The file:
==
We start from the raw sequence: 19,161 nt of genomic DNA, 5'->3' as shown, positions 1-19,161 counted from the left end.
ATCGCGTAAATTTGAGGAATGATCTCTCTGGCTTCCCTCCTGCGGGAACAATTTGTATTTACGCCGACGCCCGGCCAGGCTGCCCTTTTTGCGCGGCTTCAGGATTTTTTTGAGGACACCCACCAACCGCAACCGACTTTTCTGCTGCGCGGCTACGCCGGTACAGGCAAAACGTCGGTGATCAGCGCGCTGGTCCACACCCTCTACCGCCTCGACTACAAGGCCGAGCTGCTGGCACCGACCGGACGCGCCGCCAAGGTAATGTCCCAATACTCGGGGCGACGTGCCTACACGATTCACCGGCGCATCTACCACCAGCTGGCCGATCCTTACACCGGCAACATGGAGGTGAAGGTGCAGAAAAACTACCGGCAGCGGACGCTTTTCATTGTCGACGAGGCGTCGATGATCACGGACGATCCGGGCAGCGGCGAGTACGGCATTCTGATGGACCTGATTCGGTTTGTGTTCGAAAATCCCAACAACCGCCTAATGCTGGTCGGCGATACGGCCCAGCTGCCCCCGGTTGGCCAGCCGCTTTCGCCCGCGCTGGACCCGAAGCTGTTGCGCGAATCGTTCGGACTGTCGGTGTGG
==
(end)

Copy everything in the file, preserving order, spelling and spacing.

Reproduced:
We start from the raw sequence: 19,161 nt of genomic DNA, 5'->3' as shown, positions 1-19,161 counted from the left end.
ATCGCGTAAATTTGAGGAATGATCTCTCTGGCTTCCCTCCTGCGGGAACAATTTGTATTTACGCCGACGCCCGGCCAGGCTGCCCTTTTTGCGCGGCTTCAGGATTTTTTTGAGGACACCCACCAACCGCAACCGACTTTTCTGCTGCGCGGCTACGCCGGTACAGGCAAAACGTCGGTGATCAGCGCGCTGGTCCACACCCTCTACCGCCTCGACTACAAGGCCGAGCTGCTGGCACCGACCGGACGCGCCGCCAAGGTAATGTCCCAATACTCGGGGCGACGTGCCTACACGATTCACCGGCGCATCTACCACCAGCTGGCCGATCCTTACACCGGCAACATGGAGGTGAAGGTGCAGAAAAACTACCGGCAGCGGACGCTTTTCATTGTCGACGAGGCGTCGATGATCACGGACGATCCGGGCAGCGGCGAGTACGGCATTCTGATGGACCTGATTCGGTTTGTGTTCGAAAATCCCAACAACCGCCTAATGCTGGTCGGCGATACGGCCCAGCTGCCCCCGGTTGGCCAGCCGCTTTCGCCCGCGCTGGACCCGAAGCTGTTGCGCGAATCGTTCGGACTGTCGGTGTGG